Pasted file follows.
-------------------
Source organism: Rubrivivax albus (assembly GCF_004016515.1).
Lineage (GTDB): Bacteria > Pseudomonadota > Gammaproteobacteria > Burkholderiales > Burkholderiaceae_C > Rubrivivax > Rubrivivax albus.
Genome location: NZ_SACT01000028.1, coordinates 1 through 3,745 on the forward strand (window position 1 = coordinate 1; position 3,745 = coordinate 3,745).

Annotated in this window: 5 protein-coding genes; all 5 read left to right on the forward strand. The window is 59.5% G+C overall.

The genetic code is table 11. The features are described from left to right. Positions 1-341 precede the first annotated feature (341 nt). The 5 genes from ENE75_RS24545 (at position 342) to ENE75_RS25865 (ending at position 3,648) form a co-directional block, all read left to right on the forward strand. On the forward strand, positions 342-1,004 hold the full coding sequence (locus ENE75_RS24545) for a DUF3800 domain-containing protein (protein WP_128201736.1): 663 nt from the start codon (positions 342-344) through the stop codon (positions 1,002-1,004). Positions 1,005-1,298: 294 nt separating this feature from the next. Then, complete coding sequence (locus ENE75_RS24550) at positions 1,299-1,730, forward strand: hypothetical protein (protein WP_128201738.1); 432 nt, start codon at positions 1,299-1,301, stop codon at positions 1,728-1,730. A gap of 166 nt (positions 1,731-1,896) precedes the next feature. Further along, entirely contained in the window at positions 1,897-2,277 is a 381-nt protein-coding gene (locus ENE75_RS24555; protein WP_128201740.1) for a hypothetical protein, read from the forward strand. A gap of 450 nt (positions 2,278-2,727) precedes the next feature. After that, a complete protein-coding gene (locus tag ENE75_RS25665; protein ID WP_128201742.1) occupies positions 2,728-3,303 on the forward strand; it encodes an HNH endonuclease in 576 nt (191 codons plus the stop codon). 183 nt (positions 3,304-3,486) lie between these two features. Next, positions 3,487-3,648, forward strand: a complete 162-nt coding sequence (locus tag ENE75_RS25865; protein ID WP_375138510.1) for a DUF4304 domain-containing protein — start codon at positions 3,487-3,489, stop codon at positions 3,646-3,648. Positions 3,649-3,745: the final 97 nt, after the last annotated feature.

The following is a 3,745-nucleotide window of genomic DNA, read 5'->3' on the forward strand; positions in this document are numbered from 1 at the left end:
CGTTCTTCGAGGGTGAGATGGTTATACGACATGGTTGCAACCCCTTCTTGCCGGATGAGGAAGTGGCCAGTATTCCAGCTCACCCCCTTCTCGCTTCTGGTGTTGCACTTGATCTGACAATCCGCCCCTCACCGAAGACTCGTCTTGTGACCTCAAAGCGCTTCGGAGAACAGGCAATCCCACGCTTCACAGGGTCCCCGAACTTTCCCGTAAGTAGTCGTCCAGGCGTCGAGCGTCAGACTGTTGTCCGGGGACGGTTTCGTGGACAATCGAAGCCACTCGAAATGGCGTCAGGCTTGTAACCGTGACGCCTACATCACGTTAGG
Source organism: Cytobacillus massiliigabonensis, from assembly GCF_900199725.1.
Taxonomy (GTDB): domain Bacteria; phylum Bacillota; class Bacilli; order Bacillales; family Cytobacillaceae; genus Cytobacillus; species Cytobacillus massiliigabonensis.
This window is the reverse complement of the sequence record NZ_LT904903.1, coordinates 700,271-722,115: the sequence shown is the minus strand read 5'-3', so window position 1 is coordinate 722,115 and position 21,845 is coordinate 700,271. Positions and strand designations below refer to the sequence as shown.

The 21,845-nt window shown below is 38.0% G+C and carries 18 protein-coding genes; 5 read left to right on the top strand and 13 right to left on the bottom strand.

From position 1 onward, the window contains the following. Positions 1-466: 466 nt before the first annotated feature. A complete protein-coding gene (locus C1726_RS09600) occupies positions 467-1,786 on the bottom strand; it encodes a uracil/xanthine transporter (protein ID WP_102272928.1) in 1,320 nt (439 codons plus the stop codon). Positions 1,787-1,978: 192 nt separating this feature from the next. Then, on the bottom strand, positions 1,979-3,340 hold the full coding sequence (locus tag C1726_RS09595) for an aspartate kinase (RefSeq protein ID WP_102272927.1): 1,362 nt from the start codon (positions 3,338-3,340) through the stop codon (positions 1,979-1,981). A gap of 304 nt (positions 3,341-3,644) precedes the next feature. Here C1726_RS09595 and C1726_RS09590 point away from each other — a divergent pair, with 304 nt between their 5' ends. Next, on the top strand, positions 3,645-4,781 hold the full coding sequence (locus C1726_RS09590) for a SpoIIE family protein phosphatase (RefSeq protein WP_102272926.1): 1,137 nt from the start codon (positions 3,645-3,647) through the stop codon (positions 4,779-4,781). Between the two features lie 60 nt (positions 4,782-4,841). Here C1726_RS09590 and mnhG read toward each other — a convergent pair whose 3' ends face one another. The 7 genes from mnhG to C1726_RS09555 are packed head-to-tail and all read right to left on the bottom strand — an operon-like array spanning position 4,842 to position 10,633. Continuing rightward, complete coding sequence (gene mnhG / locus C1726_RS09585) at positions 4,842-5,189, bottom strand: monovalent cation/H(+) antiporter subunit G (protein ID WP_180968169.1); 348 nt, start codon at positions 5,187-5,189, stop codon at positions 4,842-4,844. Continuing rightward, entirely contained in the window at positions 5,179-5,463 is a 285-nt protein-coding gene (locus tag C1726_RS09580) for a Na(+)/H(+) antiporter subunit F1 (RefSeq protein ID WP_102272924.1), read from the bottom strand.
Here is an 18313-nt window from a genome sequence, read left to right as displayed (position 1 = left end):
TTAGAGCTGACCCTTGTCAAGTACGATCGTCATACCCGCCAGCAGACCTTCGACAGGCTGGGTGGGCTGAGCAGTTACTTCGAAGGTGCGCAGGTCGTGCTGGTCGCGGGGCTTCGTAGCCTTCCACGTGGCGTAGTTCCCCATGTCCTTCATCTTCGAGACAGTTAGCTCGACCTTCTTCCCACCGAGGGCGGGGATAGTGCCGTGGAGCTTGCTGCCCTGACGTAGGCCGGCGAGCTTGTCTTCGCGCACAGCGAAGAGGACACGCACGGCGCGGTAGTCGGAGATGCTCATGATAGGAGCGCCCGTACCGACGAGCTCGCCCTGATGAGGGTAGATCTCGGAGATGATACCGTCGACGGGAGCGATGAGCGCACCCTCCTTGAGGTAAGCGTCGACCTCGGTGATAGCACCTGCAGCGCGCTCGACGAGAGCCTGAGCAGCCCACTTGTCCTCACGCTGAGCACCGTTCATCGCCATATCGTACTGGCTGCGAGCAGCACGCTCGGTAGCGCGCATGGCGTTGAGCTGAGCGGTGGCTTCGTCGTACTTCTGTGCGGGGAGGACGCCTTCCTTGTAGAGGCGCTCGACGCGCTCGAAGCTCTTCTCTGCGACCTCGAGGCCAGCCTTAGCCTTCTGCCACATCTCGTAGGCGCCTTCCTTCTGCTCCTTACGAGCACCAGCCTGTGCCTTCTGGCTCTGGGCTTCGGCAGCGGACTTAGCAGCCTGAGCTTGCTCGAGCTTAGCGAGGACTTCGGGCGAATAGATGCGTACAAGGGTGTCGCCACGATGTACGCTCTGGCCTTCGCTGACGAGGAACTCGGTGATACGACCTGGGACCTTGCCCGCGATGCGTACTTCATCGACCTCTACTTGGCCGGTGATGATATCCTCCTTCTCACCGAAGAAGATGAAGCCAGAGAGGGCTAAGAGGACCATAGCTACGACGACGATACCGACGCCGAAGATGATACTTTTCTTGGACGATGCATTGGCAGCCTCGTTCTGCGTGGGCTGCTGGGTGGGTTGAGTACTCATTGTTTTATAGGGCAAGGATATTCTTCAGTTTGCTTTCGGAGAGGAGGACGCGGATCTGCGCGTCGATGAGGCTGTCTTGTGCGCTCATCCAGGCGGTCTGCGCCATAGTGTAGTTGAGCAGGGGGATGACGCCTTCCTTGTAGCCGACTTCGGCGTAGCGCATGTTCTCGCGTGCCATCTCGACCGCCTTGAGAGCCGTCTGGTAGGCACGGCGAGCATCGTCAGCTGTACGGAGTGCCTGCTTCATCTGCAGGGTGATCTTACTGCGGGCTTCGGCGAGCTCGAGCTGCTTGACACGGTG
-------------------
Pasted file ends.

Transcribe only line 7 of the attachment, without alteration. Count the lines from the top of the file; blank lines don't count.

CGTTCTTCGAGGGTGAGATGGTTATACGACATGGTTGCAACCCCTTCTTGCCGGATGAGGAAGTGGCCAGTATTCCAGCTCACCCCCTTCTCGCTTCTGGTGTTGCACTTGATCTGACAATCCGCCCCTCACCGAAGACTCGTCTTGTGACCTCAAAGCGCTTCGGAGAACAGGCAATCCCACGCTTCACAGGGTCCCCGAACTTTCCCGTAAGTAGTCGTCCAGGCGTCGAGCGTCAGACTGTTGTCCGGGGACGGTTTCGTGGACAATCGAAGCCACTCGAAATGGCGTCAGGCTTGTAACCGTGACGCCTACATCACGTTAGG